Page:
No sooner had he discovered that he would certainly try to kill the Un-man tomorrow than the doing of it appeared to him a smaller matter than he had supposed. He could hardly remember why he had accused himself of megalomania when the idea first occurred to him. It was true that if he left it undone, Maleldil Himself would do some greater thing instead. In that sense, he stood for Maleldil: but no more than Eve would have stood for Him by simply not eating the apple, or than any man stands for Him in doing any good action. As there was no comparison in person, so there was none in suffering—or only such comparison as may be between a man who burns his finger putting out a spark and a fireman who loses his life in fighting a conflagration because that spark was not put out. He asked no longer ‘Why me?’ It might as well be he as another. It might as well be any other choice as this. The fierce light which he had seen resting on this moment of decision rested in reality on all.
“I have cast your Enemy into sleep,” said the Voice. “He will not wake till morning. Get up. Walk twenty paces back into the wood; there sleep. Your sister sleeps also.”
— Clive Staples Lewis, Perelandra, Chapter 11, 1943 [Emphasis mine]
Quoted here without permission. As such I hope it may inspire to buy a copy and read it in its entirety. This text is copyright: Smarmy Turtlenecked Traitor, The C.S. Lewis Co. Ltd. First Floor, Unit 4, Old Generator House, Bourne Valley Road, Poole, Dorset, BH12 1DZ, Tel: 01202 765652, Fax: 01202 765665
I read this over the phone to me mum the on Sept 4th with much explanation to help her understand why I was leaning towards ‘Ransom’ as a middle-name when I finally legally change my surname. I couldn’t get through it, without stopping several times for sobbing. This triggers in me many of the same strong feelings as does Reepichieep’s “Sweet! Sweet!” or the prompting, “Further up! Further in!”. “My name is also Ransom.” Every time I read it it hits me harder than the time before. There are a few other for which the same has been true: God’s Chisel, The Birdcage, Erin Fede’s version of The Lifehouse “Everything” Drama, and the original version.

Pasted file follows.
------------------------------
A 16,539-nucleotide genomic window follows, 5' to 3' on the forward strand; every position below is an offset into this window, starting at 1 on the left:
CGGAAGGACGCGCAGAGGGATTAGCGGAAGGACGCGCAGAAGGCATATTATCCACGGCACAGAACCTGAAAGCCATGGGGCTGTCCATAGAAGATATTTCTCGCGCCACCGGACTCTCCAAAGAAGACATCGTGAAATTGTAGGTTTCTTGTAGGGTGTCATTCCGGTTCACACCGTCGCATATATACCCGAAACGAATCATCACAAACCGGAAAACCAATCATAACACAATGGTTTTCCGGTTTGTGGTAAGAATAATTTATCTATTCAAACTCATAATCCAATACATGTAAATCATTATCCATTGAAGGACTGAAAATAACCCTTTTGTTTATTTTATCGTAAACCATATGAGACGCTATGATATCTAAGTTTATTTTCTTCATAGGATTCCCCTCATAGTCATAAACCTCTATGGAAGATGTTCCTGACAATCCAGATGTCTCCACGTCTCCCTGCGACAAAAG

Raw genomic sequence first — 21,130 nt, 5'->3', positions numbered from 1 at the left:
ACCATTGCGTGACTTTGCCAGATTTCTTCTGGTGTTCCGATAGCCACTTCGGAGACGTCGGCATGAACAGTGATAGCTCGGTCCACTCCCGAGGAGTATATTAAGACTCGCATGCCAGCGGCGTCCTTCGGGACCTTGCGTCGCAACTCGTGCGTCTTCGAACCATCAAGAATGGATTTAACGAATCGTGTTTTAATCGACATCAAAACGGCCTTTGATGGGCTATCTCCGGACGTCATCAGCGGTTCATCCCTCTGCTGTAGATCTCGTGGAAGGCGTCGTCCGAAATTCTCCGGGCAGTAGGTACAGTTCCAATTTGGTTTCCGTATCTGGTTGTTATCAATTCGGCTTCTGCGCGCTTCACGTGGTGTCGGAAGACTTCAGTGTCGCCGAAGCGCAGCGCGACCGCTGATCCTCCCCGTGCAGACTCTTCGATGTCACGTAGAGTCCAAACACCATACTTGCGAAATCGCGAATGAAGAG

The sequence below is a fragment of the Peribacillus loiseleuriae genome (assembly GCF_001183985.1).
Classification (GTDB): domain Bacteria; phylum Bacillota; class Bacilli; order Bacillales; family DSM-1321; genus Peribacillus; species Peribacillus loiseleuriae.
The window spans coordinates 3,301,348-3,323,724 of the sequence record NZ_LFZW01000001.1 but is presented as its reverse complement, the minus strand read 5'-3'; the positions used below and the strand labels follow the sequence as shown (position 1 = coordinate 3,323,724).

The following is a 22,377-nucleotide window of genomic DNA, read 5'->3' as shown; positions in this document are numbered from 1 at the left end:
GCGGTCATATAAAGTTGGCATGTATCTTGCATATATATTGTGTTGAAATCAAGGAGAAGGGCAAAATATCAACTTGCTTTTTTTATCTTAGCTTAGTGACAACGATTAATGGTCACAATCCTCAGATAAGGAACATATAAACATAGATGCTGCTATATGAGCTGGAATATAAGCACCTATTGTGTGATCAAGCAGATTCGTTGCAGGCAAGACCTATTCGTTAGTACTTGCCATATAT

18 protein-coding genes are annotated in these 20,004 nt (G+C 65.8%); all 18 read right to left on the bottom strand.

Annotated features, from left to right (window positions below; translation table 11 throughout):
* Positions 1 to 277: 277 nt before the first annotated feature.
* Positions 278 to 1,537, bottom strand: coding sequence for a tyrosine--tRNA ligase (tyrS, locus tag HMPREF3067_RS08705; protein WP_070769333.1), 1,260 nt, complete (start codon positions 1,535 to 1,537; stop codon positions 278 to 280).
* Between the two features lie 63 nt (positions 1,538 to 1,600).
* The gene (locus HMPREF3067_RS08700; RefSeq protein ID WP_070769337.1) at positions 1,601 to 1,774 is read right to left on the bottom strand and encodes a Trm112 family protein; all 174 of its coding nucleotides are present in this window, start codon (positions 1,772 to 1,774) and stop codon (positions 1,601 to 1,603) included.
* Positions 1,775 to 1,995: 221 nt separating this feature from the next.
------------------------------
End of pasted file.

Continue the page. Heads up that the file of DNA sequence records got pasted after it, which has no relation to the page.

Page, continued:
I’ll not spoil it further by adding my own ponderings other than to say that my love for Lewis for his giftings grows continually deeper. He has “made me older” on so much that is truly important. Each time I read him, whether fiction or non, I feel as though I am sitting at the feet of the wise old Don and drinking deeply of great draughts of nourishing and bolstering drink. In turn I am filled with gratitude to God for His gift of this man who passed 10 years before I was given life.
This message given by Paul Washer to the Way of the Master Conference really speaks to a lot of the things that have been on my heart and mind recently, and it echos very closely a statement of Ravi Zacharias that first put some of these thoughts into focus for me.
But the more you depend upon the arm of the flesh, and the more churches attempt to grow, not by being biblical, but finding the latest thing to appeal to the greatest number of people, as long as we are doing that we will never see the power of God.
And the church, in its desire to become relevant, makes itself look like a fool in the midst of its enemies.
The church today in America looks like a 6-Flags-Over-Jesus; because if you draw people, using carnal means, you will have to keep people using carnal means.
It is in ethics that “progressivism” is most deadly. Astonishingly, few modern minds see the simple and obvious point that an unchanging standard, far from being the enemy of moral progress, is the necessary condition for it: “Does a permanent moral standard preclude progress? On the contrary, except on the supposition of a changeless standard, … progress is impossible…if the terminus is as mobile as the train, how can the train progress toward it?”
— Peter Kreeft, C.S. Lewis for the Third Millennium, pg. 16
Pop-culture has given; Post-modernist Christians have taken.
— Christian M. Cepel